This study has several limitations. First, the dimensions and factors used to establish the decision framework for the proposed procedure were obtained from a limited review of the literature; thus, this study may have excluded other potential influences on the decision process associated with the effective EVM application. Further research could use other approaches, such as interviews or case studies, to select additional factors and explore the differences and similarities between these approaches. Second, the conclusions drawn are based on a case from a national defense organization. Thus, future research could apply our procedure to other cases, such as organizations in the private sector, to examine our procedure across a wider range of application situations, thus making comparisons to gain additional insights into the usefulness of the proposed procedure. Finally, the improve-ment strategies determined from our procedure are a set of strategic guidelines. Future research can identify substantial improvement activities. This work can be characterized as an MODM problem, and future research can adopt the DINOV method with a changeable objective and decision spaces to obtain more valuable improvement outcomes. These limitations provide directions for future research to broaden the applicability of the proposed procedure.

Competing Interests

The authors declare that they have no competing interests.

References

[1] PMI, A Guide to the Project Management Body of Knowledge, Project Management Institute, Newtown Square, Pa, USA, 5th edition, 2013.

[2] J. R. Meredith, S. M. Shafer, S. J. Mantel, and M. M. Sutton, Project Management in Practice, John Wiley & Sons, Hoboken, NJ, USA, 5th edition, 2013.

[3] J. K. Pinto, Project Management: Achieving Competitive Advan-tage, Pearson/Prentice Hall, Upper Saddle River, NJ, USA, 2007. [4] J. Batselier and M. Vanhoucke, “Evaluation of deterministic state-of-the-art forecasting approaches for project duration based on earned value management,” International Journal of Project Management, vol. 33, no. 7, pp. 1588–1596, 2015. [5] Y. H. Kwak and F. T. Anbari, “History, practices, and future of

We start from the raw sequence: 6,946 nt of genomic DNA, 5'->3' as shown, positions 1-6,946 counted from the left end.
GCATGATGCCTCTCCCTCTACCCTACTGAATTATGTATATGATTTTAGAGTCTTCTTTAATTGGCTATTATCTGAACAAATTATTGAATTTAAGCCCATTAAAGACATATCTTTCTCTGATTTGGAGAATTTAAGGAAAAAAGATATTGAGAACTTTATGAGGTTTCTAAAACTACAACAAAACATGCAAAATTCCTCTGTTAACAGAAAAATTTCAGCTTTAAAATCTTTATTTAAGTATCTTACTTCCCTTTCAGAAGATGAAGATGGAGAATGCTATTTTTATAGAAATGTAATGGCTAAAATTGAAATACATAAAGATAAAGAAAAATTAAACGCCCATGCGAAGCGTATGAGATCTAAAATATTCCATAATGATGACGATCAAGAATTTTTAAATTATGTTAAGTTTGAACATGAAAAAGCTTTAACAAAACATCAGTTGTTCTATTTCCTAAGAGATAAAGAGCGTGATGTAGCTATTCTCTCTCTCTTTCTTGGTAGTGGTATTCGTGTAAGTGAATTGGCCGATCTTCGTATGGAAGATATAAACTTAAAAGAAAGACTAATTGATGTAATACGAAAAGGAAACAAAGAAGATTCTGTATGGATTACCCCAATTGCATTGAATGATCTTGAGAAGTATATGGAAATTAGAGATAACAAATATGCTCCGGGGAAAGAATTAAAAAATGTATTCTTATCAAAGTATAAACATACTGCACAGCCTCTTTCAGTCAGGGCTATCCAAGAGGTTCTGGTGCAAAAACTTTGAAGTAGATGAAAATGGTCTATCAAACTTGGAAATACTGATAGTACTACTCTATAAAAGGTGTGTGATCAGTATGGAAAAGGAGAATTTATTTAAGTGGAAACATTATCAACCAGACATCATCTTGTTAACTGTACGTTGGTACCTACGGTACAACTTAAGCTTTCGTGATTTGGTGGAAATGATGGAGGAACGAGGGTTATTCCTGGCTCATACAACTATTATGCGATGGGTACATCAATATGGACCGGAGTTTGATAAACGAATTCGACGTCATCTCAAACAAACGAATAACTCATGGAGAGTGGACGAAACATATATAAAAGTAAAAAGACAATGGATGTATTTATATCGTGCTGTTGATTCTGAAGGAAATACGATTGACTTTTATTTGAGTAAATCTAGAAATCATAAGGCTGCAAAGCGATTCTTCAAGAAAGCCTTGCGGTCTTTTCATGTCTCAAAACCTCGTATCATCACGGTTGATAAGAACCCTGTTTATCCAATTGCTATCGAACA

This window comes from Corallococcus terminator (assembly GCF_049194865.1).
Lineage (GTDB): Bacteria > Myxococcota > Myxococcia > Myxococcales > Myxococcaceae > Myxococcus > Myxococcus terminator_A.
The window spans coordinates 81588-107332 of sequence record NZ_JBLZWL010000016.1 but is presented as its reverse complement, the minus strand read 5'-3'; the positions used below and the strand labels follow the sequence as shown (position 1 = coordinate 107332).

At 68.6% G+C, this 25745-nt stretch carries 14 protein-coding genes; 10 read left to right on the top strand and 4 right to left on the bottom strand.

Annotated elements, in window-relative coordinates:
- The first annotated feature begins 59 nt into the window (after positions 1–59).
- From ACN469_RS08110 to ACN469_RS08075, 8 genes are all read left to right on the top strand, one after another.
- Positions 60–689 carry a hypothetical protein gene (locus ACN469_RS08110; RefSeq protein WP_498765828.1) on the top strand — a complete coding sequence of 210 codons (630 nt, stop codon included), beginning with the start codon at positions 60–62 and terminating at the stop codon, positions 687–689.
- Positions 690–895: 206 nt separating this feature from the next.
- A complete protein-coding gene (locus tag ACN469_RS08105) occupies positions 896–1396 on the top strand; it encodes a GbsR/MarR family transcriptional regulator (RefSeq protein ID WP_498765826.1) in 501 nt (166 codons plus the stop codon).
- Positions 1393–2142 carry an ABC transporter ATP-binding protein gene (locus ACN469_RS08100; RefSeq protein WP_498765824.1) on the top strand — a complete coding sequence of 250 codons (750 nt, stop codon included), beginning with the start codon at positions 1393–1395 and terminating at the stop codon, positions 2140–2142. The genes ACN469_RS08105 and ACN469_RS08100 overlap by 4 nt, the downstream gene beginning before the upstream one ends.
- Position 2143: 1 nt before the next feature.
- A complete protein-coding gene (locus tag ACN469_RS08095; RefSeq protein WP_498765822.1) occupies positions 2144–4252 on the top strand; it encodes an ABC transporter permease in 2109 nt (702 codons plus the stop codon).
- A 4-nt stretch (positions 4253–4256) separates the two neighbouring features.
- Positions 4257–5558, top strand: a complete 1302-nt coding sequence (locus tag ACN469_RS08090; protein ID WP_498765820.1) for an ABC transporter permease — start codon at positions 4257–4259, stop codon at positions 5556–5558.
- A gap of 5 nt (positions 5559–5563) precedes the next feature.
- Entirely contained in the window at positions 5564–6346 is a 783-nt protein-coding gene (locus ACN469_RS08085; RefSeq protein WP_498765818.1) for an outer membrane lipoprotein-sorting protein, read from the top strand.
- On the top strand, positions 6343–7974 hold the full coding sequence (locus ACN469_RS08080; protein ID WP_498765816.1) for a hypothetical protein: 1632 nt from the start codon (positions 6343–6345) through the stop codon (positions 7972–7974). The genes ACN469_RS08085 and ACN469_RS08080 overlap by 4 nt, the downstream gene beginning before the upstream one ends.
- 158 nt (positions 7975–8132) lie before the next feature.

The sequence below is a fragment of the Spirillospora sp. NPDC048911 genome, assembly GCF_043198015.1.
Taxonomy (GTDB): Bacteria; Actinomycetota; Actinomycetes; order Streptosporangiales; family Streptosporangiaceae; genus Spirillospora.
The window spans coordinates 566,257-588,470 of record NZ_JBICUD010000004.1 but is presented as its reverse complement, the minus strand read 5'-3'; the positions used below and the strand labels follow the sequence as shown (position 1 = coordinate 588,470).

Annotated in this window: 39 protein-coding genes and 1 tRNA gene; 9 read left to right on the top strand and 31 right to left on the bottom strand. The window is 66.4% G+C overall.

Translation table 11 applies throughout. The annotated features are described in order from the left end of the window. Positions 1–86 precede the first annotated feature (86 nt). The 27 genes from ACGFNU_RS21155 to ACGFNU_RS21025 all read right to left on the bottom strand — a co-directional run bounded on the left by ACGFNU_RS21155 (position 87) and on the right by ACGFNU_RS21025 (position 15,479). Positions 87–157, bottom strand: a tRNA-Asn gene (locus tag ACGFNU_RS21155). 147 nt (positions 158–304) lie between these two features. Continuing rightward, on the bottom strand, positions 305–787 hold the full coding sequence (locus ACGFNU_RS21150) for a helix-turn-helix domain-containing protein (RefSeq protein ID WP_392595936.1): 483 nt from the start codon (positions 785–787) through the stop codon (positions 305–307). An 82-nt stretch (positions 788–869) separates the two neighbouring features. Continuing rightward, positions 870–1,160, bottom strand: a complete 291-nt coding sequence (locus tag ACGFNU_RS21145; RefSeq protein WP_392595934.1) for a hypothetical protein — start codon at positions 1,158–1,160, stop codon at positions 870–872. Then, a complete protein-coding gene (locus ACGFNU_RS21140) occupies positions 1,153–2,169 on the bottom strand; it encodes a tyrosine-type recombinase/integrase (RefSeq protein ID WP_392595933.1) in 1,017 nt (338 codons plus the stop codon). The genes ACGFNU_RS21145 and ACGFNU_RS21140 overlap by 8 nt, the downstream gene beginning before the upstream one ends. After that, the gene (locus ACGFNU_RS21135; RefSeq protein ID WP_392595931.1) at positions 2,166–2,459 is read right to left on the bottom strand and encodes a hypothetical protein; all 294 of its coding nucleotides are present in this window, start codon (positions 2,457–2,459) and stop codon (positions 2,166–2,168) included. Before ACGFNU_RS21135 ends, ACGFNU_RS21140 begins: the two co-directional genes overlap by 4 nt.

earned value management in government: perspectives from NASA,” Project Management Journal, vol. 43, no. 1, pp. 77–90, 2012.

[6] F. T. Anbari, “Earned value project management method and extensions,” Project Management Journal, vol. 34, no. 4, pp. 12– 23, 2003.

[7] Q. W. Fleming and J. M. Koppelman, Earned Value Project Management, Project Management Institute, Newtown Square, Pa, USA, 2nd edition, 2000.

數據

Table 1: Evaluation factors and dimensions.

Table 1:

Evaluation factors and dimensions. p.4
Figure 1: A graphical representation of the proposed procedure.

Figure 1:

A graphical representation of the proposed procedure. p.5
Figure 2: The decision framework for EVM application.

Figure 2:

The decision framework for EVM application. p.6
Table 4: The total-influence matrix T for factors T

Table 4:

The total-influence matrix T for factors T p.9
Table 8: Gaps indices obtained through the modified VIKOR method.

Table 8:

Gaps indices obtained through the modified VIKOR method. p.12
Table 7: Sample questionnaire responses.

Table 7:

Sample questionnaire responses. p.12
Table 9: The total influence given and received on dimensions and factors obtained through DEMATEL

Table 9:

The total influence given and received on dimensions and factors obtained through DEMATEL p.13

參考文獻